I will say that every documentary has an agenda, and this one is no different. This documentary's agenda is an attack on SeaWorld and all aquariums that keep cetaceans in their pools. BUT.
You would probably not even know what a killer whale was if SeaWorld didn't exist.
Our ocean, our planet, is changing at an alarming rate. Since I'm already being controversial I'll just go ahead and close the soap box loop and say that climate change is a really big freaking deal, whether we want to admit it or not. Without zoos and aquariums it would be so much easier to not care about these animals, about what we as humans are doing and have done to them and their homes.
If you didn't know what a killer whale was, you probably wouldn't have bothered to watch BLACKFISH.
Zoos and aquariums do a lot of good. We expose people to new things, educate them about things they thought they already knew, get them to care. And it's so, so important that you care MORE about the animals in the wild than the ones in the zoo.
To put it a bit harshly, if it still really bothers you, think of it as a sacrifice of the one for the good of the many. But know that (most) zoo animals do not sacrifice-- they live longer, are healthier, and suffer less than their wild counterparts. They have a steady food source, plenty of mental stimulation, lots of personal space and choices, and, in a good zoo, are never "forced" to do anything. They also have personal nutritionists and doctors, something that most humans don't even have.
I'm keeping comments closed on this post. No offense, my lovely Google visitors. But I don't want this to turn into a debate. These are my thoughts, take them or leave them.
Friday, November 15, 2013
This is a picture-heavy post (obviously), focusing on the work that I've done over the last year and the things I took to the first of several craft fairs I'll be attending this holiday season.
All images in this blog post are of my original art work and belong to me. Click on any of the photos to view them larger.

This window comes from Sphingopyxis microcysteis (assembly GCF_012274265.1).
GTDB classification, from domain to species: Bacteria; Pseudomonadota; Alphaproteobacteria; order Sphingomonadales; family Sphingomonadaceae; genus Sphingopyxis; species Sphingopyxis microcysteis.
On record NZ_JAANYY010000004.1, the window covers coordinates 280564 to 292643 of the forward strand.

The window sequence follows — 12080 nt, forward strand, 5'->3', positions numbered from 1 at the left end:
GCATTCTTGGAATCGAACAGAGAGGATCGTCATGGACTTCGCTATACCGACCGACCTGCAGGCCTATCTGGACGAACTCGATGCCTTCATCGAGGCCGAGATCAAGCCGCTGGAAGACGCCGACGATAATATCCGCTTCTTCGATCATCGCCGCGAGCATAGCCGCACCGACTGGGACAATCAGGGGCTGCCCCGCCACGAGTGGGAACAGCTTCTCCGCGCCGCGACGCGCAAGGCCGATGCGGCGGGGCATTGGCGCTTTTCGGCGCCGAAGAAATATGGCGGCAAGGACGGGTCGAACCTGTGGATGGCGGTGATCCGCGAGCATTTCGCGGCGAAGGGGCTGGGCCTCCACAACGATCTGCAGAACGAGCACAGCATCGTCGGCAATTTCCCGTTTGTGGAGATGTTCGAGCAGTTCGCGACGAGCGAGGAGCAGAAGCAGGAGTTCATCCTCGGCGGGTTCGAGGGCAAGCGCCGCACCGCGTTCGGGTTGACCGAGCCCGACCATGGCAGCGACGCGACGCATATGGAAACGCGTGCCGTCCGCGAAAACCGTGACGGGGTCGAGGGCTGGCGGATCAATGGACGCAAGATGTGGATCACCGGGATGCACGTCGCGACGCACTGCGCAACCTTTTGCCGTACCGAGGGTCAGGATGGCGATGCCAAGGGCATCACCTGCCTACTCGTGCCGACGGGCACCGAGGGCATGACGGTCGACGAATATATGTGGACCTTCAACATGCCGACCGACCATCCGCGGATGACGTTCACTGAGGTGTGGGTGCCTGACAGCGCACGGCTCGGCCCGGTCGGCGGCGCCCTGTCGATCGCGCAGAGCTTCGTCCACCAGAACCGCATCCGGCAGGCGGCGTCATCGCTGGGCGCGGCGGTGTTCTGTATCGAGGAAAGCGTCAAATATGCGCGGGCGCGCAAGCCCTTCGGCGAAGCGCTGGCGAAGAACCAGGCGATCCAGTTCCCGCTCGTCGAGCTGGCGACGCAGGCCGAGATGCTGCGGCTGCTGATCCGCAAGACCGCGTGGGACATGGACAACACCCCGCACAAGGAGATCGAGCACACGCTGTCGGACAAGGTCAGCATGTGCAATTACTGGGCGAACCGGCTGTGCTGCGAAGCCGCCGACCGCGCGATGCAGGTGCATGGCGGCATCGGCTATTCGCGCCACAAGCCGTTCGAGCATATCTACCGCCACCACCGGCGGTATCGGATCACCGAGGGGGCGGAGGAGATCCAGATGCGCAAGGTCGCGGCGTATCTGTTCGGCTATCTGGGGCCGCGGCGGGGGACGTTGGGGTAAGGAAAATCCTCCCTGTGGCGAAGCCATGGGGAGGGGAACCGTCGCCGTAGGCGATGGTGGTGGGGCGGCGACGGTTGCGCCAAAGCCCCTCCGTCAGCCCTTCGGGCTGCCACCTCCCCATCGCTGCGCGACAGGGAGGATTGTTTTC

This is a (very poor, sorry!) picture of a steampunk desk clock I made for Husband's cousin last year. I'm currently working on some more of these, including a wall-clock sized version. I've gotten a lot of ideas and grown as a builder over the last year so I'm really excited to see how they turn out!
Friday, November 8, 2013
So the lovely Amalia Dillin recently gifted me with an e-ARC of FATE FORGOTTEN, the 2nd book in the Fate of the Gods series. Her first book, FORGED BY FATE, was a great read, and I'm so excited to share my thoughts on book 2!
Book 2 picks up where Book 1 left off. Eve is perfectly content in the present with Garritt, and baby Alex. Except Adam is still very much in the picture, and to make matters both better and worse, so is Thor, coming to the DeLeons this time as Lars. The other main threads follow Eve's past after her life with Thorgrim, and even venture into the future, where the archangel Michael has even more to worry about from the two destined lovers. In the future, there might not be anything strong enough to keep Adam and Eve apart.
The thing I love about Amalia's writing is that she has such a versatile voice. Both the first and the second book span literal millennia of history, with the second book even dabbling in the future. Split timelines, split POVs, and split narratives all would be completely unwieldy in the wrong hands, but Amalia handles all of these masterfully. She seamlessly blends time periods, cultures, mythologies (PLURAL), and on top of that, a huge cast of characters.
I also loved that this book didn't feel like a transition between books 1 and 2. It was a complete story, with threads from the first book carrying through (so read book 1 first... You won't regret it anyway!) but it also left a major opening for book 3.
One of my favorite parts of the series is how Dillin handles the mythos. She finds a way to juggle thousands of years of religion and main characters that reincarnate.
The characters, despite being mainly immortal, are relatable and human. The settings are sweeping and beautifully described. There are several surprises in store, too!
Don't forget to check out the novellas in the series, too. Don't miss a moment :)
FATE FORGOTTEN is out in print and e-book from World Weaver Press. Pick it up on Amazon.
Edit: hyperlinks don't seem to be working for some reason, sorry folks! I'll fix them tonight.